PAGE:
DSQ > Winter/Spring 2007, Volume 27, No.1-2


Thanks, DSQ, for inviting me to be part of the blogging roundtable.

A little bit about myself? I am a dancer; I work for a west coast physically integrated dance company and sometimes do project work with a similar east coast company. I have an acquired disability (I am a wheelchair user) and came to dance as a disabled person. That's a small sentence, but it essentially explains who I am as a dancer. I don't dance in my chair as an accommodation or adaptation; dance starts for me with my chair and with my disabled body. I find dancing to be a very local and locally intense activity. We work from project to project, piece to piece, rehearsal to rehearsal, class to class; there's no clear career path, no formal appraisal structure, etc. And I enjoy that freedom. From the moment I slip into my dance chair, I am focused on perfecting my movement; nothing matters but the here and now. I live in my body; I experience the emotion that both precedes and arises from movement; I watch as the external manifestations of my disability become part of my work. I share hours of intense interaction with the other dancers of my company (ya gotta trust them to be there and vice versa, and we all share the power of the work we are doing), and then I come home at the end of the day, exhausted. And that's where blogging comes in.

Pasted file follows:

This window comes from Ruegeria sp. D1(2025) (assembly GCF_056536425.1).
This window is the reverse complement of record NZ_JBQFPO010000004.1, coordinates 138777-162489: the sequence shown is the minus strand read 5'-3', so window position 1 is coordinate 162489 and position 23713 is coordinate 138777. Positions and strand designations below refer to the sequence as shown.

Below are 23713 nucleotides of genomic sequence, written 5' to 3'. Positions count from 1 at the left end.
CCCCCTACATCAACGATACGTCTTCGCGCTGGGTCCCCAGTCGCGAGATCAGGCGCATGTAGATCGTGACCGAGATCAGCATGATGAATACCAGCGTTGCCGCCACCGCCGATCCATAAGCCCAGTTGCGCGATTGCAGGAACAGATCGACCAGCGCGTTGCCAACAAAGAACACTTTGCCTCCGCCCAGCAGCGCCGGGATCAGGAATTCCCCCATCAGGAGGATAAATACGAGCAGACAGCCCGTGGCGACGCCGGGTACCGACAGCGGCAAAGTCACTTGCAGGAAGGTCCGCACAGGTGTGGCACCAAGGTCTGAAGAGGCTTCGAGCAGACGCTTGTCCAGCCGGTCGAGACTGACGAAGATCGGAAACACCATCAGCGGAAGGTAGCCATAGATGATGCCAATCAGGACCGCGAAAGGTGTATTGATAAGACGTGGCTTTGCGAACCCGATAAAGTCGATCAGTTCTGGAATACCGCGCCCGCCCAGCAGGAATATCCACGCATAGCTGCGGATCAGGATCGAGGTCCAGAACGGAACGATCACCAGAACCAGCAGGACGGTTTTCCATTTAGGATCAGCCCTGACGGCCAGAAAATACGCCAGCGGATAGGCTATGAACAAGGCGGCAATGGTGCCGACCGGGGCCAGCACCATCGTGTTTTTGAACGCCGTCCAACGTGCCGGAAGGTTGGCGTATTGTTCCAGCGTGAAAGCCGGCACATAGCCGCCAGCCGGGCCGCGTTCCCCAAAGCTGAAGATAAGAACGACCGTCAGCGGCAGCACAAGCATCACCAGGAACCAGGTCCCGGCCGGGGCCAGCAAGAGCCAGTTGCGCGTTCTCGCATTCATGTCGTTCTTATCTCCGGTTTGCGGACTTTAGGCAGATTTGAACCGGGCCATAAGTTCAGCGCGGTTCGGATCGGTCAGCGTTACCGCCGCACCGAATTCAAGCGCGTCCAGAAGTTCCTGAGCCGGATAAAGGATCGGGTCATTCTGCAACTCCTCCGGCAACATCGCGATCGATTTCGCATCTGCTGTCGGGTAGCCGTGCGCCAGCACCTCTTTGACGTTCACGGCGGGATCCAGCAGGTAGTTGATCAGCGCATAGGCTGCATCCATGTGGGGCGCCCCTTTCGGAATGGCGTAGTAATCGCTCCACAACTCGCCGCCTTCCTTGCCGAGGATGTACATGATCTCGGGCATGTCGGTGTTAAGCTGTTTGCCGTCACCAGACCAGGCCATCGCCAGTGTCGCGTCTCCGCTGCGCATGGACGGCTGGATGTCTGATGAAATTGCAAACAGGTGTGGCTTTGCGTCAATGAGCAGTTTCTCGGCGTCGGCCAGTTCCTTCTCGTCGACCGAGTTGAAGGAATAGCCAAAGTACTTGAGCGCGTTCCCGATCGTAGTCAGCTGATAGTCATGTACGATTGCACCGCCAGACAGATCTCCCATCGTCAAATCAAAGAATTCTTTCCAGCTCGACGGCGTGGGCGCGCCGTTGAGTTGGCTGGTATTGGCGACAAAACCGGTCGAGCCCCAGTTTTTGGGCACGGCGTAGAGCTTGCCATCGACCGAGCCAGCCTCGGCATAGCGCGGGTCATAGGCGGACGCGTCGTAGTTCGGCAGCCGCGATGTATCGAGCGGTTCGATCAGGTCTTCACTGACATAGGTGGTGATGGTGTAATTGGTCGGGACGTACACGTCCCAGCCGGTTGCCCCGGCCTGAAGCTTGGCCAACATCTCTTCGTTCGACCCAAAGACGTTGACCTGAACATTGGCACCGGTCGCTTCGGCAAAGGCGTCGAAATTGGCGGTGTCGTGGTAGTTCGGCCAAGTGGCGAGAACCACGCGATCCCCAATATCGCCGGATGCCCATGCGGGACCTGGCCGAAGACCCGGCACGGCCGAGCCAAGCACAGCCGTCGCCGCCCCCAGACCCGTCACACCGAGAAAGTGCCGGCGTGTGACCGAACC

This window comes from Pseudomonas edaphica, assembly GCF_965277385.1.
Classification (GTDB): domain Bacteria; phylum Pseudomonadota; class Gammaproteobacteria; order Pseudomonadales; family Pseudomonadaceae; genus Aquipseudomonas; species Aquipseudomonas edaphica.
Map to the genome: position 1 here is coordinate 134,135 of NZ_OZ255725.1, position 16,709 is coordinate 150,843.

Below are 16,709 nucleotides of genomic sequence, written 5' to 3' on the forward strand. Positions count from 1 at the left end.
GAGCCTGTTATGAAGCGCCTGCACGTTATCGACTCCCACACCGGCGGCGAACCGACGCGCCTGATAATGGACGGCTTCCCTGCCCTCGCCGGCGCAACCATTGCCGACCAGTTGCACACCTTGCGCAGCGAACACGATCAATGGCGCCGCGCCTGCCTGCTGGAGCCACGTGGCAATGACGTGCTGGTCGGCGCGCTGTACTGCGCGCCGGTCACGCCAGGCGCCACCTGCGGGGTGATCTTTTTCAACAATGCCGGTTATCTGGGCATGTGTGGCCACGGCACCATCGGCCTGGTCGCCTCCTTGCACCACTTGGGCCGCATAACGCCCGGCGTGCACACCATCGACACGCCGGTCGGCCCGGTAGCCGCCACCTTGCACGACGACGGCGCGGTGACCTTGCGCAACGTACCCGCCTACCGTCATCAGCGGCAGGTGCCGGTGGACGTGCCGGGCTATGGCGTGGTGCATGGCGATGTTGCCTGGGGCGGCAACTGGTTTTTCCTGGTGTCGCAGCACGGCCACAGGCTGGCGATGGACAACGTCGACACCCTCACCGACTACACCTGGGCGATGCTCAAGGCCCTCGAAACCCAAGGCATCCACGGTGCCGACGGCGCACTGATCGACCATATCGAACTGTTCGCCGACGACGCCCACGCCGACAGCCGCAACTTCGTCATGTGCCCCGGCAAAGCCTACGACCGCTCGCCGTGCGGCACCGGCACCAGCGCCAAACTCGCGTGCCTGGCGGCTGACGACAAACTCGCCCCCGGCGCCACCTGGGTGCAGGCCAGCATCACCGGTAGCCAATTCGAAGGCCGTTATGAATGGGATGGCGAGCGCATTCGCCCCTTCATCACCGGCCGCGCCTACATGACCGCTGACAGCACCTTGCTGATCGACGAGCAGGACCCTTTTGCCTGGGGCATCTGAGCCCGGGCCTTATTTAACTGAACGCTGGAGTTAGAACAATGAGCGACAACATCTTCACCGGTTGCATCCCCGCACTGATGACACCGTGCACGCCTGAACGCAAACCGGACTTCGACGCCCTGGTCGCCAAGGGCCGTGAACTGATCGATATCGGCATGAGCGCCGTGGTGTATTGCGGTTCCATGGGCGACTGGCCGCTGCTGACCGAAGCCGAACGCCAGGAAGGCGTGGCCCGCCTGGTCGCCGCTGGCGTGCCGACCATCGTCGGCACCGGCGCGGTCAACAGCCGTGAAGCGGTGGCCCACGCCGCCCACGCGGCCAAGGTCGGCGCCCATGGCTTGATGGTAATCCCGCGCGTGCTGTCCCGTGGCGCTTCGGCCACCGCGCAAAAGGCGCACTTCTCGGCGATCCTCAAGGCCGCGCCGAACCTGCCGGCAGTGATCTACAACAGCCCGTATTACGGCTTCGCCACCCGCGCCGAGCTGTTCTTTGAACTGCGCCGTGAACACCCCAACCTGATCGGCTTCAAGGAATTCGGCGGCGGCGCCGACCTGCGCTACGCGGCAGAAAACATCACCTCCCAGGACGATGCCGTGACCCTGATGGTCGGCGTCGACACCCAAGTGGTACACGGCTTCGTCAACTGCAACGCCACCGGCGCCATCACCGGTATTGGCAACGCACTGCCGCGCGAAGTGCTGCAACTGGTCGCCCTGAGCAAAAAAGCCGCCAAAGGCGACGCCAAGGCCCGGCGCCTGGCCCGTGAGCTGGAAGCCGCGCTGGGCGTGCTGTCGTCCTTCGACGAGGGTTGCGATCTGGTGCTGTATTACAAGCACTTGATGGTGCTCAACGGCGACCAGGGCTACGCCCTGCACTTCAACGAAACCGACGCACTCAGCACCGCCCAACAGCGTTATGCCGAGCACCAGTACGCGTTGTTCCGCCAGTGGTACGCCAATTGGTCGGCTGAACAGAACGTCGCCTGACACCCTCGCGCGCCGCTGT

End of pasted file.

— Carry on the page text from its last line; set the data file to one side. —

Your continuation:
I have never been a diarist (couldn't see the point of reliving the agony), but even though I haven't been blogging very long — less than a year for this particular iteration — I find blogging a very different kind of endeavor. I enjoy the immediacy of dance and my body, but part of me also requires a frame through which I can understand my dance life on an intellectual level. I blog physically integrated dance and my disabled life in order to understand what I do in some larger theoretical context and in the context of disabled community.

DSQ asks: What kinds of digital communicative practices are being explored and invented by people with differing abilities? What new kinds of texts are they reading and creating? What is the relation between these practices and disabilities studies?

It is a good thing that we blog. It is a good thing that we are getting our stuff on, say, YouTube. For years before I ventured onto the blogging scene, I had a couple of disabled blogs that I would read avidly, desperately, even. But they were very few in number. And in the short time that I have been writing there has been a veritable explosion in the number of disability blogs, pages, portals, clearing houses, carnivals. Now, I can't keep up with them all.